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Re: princeton CD770MCN 17 driver and or setup program
My only suggestion: responsibly recycle that 17-inch CRT, and buy a used 17-inch LCD; around here, the local "government surplus" store is selling 3-year-old 17-inch LCDs for $50, plus taxes.
If it was a "plug-and-play" monitor, then there was _NO_ need for any "drivers" at all, because the monitor would identify which combinations of horizontal/vertical pixels and refresh-rates that it would support.
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It sounds like a driver/software issue. When you ran the Princeton VL173 on XP you probably had all the correct software for your video card and the correct drivers to support your video output. When you changes OS to Windows 7, the XP drivers are no longer in place. My best guess is that you need to find and install the correct drivers for your system video and for your video card that are Windows 7 compatible. The old XP drivers will not work in Windows 7.
I am running XP with a Princeton VL173. It works great. I identified the correct video drivers for my system and installed them. My video card is nVidia 8800GT. I downloaded and installed the latest software from nVidia and installed it. It runs like a champ.
Several months ago my display died. It was just blank -- black. I tried using a power supply (AC adapter) from an old HP printer that died, and it worked! The plugs were identical, and the power output profiles were very nearly identical. It has been rinnung great for many months now.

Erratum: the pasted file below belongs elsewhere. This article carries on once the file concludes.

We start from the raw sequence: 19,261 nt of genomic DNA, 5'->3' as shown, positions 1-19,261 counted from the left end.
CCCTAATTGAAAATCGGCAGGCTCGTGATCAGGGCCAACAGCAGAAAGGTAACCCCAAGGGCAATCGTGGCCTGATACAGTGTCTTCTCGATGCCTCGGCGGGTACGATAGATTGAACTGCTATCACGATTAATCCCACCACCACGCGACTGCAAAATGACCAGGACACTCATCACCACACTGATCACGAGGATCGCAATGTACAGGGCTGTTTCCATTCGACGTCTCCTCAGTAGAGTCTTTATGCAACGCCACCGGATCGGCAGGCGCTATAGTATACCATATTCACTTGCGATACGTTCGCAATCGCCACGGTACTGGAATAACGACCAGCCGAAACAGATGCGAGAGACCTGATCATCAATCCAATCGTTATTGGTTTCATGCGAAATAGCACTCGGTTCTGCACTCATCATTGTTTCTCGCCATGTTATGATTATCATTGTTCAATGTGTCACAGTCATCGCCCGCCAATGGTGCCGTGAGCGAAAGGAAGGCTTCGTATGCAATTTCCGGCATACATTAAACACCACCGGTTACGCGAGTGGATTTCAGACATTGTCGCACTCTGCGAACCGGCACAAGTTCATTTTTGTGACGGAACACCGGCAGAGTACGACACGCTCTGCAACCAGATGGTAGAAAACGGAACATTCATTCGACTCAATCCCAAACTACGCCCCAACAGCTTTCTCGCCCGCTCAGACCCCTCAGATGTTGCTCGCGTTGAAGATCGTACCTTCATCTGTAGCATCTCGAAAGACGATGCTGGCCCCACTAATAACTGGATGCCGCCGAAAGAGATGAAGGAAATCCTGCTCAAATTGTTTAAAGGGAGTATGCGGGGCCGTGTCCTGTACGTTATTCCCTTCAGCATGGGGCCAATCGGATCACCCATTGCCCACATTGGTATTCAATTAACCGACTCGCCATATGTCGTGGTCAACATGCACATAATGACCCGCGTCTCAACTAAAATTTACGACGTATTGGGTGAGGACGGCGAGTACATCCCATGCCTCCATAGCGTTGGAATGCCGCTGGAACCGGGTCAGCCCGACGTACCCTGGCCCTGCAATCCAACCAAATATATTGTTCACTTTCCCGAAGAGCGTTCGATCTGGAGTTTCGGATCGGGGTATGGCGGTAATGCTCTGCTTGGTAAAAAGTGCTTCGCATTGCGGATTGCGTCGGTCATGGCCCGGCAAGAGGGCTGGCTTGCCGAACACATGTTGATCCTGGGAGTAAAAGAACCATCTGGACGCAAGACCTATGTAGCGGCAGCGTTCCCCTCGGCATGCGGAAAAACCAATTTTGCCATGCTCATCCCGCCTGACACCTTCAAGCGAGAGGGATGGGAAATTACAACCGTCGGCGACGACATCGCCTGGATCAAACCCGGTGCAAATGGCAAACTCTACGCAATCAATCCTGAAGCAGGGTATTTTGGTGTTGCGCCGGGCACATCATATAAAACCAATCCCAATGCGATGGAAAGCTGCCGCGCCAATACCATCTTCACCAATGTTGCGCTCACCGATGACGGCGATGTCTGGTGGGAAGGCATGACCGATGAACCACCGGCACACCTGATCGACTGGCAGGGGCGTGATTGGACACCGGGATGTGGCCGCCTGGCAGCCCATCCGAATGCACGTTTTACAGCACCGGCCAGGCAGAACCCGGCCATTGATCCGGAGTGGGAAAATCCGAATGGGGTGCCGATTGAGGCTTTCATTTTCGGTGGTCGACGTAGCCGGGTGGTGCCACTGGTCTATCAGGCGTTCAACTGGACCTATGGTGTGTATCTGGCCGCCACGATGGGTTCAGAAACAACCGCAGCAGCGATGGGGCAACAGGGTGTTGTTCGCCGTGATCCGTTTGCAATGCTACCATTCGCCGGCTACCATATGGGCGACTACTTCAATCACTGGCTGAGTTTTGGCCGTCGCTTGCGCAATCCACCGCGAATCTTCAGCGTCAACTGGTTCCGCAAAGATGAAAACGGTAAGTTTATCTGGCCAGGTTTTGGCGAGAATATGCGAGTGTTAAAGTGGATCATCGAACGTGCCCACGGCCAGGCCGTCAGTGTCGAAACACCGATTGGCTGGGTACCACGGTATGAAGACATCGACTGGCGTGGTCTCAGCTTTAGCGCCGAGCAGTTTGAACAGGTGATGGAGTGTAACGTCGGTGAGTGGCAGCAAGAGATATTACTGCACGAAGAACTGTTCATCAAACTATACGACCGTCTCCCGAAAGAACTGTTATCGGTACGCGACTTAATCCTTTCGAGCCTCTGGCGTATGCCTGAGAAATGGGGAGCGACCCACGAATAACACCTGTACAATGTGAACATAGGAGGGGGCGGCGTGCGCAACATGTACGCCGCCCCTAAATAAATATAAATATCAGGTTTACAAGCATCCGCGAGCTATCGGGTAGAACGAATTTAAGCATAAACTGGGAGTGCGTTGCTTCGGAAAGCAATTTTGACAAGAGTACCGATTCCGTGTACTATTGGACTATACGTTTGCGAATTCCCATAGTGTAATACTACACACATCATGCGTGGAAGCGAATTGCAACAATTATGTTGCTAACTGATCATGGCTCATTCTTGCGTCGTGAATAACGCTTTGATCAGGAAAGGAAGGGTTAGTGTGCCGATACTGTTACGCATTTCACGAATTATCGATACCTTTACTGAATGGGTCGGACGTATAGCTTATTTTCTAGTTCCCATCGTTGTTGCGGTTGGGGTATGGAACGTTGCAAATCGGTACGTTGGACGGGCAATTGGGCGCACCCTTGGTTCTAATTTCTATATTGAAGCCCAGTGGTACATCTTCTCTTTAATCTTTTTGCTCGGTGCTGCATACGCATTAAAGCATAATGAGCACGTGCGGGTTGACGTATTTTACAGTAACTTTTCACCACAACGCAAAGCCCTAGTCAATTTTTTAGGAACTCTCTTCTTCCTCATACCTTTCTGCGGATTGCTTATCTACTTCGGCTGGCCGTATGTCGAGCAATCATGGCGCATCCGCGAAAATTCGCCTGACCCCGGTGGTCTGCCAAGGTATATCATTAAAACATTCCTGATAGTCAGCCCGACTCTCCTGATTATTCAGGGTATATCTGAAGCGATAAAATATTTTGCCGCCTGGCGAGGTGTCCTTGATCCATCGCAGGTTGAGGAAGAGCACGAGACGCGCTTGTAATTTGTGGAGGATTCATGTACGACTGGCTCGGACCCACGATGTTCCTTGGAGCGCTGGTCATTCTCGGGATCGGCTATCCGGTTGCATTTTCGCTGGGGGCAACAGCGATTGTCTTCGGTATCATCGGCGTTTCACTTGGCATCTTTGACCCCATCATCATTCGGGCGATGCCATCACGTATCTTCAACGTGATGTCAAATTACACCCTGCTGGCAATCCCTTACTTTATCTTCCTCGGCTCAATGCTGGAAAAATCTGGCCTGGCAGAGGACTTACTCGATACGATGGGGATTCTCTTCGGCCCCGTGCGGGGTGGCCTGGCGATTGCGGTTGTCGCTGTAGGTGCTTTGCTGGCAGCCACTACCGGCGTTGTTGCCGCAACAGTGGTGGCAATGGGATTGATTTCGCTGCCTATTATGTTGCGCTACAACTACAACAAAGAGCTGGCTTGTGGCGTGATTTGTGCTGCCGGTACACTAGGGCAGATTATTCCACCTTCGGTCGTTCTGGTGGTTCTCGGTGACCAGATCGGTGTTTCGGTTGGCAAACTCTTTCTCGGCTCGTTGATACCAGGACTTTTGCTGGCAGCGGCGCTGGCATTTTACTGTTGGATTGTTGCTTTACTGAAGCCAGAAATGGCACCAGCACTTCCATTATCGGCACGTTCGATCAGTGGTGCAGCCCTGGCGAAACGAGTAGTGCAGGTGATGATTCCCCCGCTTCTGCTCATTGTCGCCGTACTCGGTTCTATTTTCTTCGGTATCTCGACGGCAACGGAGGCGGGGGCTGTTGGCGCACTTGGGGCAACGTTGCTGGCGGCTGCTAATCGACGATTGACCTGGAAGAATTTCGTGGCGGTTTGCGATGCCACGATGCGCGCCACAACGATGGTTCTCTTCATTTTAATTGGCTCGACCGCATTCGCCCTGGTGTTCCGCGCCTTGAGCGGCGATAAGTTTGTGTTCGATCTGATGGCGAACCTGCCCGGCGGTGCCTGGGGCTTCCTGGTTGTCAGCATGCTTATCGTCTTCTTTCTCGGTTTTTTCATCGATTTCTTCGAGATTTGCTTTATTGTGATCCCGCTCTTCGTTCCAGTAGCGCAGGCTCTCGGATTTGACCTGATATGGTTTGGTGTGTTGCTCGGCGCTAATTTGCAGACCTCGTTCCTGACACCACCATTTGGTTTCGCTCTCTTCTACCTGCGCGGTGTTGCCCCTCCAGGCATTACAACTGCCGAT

Common failure on the Princeton monitors are caps failure in the power supply, look for bad caps (bulging top or seal), see failed Princeton monitors due to bad caps: http://s807.photobucket.com/home/budm/allalbums
Post back what you see inside so we can guide you further.
Two years is still new. Your monitor should last several years at least. I say should last, but the manufacturer will give you a 1 year warranty. Basically i year is nothing at all. I've had monitors from a variety of manufacturers and all have lasted at least 5 years and most lasting much longer. The monitors I'm referring to were used in a business and were on a minimum of 10 hours per day. I had some Princeton monitors that lasted equally long. You can complain to the manufacturer, but it may not get you any satisfaction.
From your description of the issue, the LCD and or hte inverter has failed. If less than a year old, contact Princeton Digital for warranty repair, if outside 1 year, it is likely cheaper to replace than repair
Since this was a new out of the box computer, Safe Mode was not allowed. In order to change monitor settings (resolution), I had to use another monitor, in this case a newer CRT. With the CRT, the computer booted up, no problem. Once booted, I turned down the monitor resolution and saved. Now when the Princeton LCD was plugged in and the computer restarted, everything works fine. Now the resolution could be set to limits of the monitor.